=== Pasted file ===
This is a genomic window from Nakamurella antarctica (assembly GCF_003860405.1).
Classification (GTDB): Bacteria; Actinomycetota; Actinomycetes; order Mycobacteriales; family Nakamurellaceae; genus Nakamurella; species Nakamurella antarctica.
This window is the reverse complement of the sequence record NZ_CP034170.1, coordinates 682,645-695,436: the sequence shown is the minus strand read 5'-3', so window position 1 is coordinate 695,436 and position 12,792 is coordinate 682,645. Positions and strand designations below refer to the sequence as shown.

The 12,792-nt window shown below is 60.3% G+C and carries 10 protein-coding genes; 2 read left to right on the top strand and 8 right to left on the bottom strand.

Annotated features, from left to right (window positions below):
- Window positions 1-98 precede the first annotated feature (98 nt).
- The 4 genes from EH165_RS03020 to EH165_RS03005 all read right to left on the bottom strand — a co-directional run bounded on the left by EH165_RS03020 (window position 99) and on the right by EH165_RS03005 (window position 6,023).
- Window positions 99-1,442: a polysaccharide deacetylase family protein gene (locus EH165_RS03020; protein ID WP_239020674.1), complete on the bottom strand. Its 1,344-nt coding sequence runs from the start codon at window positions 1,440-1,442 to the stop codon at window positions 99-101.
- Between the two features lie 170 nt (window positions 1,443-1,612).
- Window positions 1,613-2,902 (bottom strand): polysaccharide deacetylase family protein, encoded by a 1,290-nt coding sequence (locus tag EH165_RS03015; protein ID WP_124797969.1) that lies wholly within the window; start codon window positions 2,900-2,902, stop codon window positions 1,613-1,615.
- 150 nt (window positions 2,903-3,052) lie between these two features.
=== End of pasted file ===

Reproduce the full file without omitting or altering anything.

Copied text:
This is a genomic window from Nakamurella antarctica (assembly GCF_003860405.1).
Classification (GTDB): Bacteria; Actinomycetota; Actinomycetes; order Mycobacteriales; family Nakamurellaceae; genus Nakamurella; species Nakamurella antarctica.
This window is the reverse complement of the sequence record NZ_CP034170.1, coordinates 682,645-695,436: the sequence shown is the minus strand read 5'-3', so window position 1 is coordinate 695,436 and position 12,792 is coordinate 682,645. Positions and strand designations below refer to the sequence as shown.

The 12,792-nt window shown below is 60.3% G+C and carries 10 protein-coding genes; 2 read left to right on the top strand and 8 right to left on the bottom strand.

Annotated features, from left to right (window positions below):
- Window positions 1-98 precede the first annotated feature (98 nt).
- The 4 genes from EH165_RS03020 to EH165_RS03005 all read right to left on the bottom strand — a co-directional run bounded on the left by EH165_RS03020 (window position 99) and on the right by EH165_RS03005 (window position 6,023).
- Window positions 99-1,442: a polysaccharide deacetylase family protein gene (locus EH165_RS03020; protein ID WP_239020674.1), complete on the bottom strand. Its 1,344-nt coding sequence runs from the start codon at window positions 1,440-1,442 to the stop codon at window positions 99-101.
- Between the two features lie 170 nt (window positions 1,443-1,612).
- Window positions 1,613-2,902 (bottom strand): polysaccharide deacetylase family protein, encoded by a 1,290-nt coding sequence (locus tag EH165_RS03015; protein ID WP_124797969.1) that lies wholly within the window; start codon window positions 2,900-2,902, stop codon window positions 1,613-1,615.
- 150 nt (window positions 2,903-3,052) lie between these two features.